Wednesday, February 22, 2012
Ethernet can handle converged data centers
Converged data center infrastructure is emerging as a key trend for the future. With virtualization having a firm hold in the sector and cloud computing becoming ever more popular, the need for architectures that are converged to use as little hardware as possible is key to preventing server sprawl and excess energy use. The problem is that the network is not yet ready for this transition, CIO magazine reported.
According to the news source, Ethernet has the potential to be the solution in the converged data center, but there are currently a few limitations that are holding the technology back.
The first comes with quality of service. The news source explained that Ethernet is capable of being equipped with quality of service capabilities, but the technology has an inherent design elements that dictates bandwidth is shared as evenly as possible across all traffic classes. Because of this, QoS, which is built around prioritizing network traffic effectively, is severely limited on Ethernet infrastructure. It can be employed to some extent, but not as dramatically as it can be used in other infrastructure setups. This is problematic because the high data throughput requirements of converged data centers require advanced management tools to streamline data packet delivery.
Ethernet's other problem, according to the report, is how it responds to excess traffic in the network. When Ethernet bandwidth is pushed beyond the maximum capacity, the network automatically drops select data packets and attempts to resend them later. In a converged data center, this only exacerbates the problem because the network is always being used at peak capacity and resending dropped data packet will only lead to a clogged network.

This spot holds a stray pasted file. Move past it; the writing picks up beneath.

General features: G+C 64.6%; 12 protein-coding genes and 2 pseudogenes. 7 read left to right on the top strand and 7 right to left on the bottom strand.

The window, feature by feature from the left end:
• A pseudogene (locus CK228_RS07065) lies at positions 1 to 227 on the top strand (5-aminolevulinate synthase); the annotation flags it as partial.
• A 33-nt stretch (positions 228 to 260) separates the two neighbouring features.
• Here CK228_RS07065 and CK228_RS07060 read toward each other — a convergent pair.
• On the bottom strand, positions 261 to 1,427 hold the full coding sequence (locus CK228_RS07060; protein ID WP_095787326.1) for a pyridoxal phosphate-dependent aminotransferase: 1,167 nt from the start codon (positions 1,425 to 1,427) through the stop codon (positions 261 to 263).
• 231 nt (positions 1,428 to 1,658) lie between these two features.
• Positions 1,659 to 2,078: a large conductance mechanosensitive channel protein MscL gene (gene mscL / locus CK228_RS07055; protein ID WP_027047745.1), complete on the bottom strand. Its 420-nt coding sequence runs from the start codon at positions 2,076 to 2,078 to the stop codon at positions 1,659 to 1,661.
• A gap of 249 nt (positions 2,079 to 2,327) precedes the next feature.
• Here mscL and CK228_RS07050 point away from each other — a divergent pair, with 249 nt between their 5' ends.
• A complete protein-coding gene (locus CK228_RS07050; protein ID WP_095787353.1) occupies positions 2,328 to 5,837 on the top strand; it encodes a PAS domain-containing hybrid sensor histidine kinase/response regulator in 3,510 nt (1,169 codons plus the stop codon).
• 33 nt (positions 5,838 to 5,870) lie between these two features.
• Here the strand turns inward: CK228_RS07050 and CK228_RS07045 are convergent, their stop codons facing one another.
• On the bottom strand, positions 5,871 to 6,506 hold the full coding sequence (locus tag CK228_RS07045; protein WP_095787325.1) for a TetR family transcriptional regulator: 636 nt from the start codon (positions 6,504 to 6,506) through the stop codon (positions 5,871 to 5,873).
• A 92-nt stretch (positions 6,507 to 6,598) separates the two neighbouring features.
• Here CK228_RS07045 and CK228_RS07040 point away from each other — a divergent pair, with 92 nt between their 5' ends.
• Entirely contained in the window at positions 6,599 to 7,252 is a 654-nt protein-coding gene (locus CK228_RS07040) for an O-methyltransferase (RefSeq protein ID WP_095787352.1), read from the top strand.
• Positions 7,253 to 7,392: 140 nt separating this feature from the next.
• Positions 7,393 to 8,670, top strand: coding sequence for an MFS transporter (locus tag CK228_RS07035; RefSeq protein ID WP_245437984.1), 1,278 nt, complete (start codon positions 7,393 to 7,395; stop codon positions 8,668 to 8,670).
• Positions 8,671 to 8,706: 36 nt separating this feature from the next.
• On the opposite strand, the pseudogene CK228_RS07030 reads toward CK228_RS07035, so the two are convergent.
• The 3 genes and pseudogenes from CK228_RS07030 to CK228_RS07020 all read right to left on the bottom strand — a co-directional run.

The good news, CIO magazine explained, is that Ethernet can be adapted to overcome these weaknesses. As a result, there is potential for advances in Ethernet standards to develop the technology to the point that it can not only handle converged infrastructure, but be the ideal protocol for the data center scheme.
Ethernet's flexibility and adaptability are making it an ideal protocol in a diverse range of settings. Many experts agree that the technology is overcoming precision issues that limited its use in industrial networks. As a result, more manufacturers are converging data, control and automation networks into a single Ethernet infrastructure that is far more efficient and less expensive than traditional industrial network setups.
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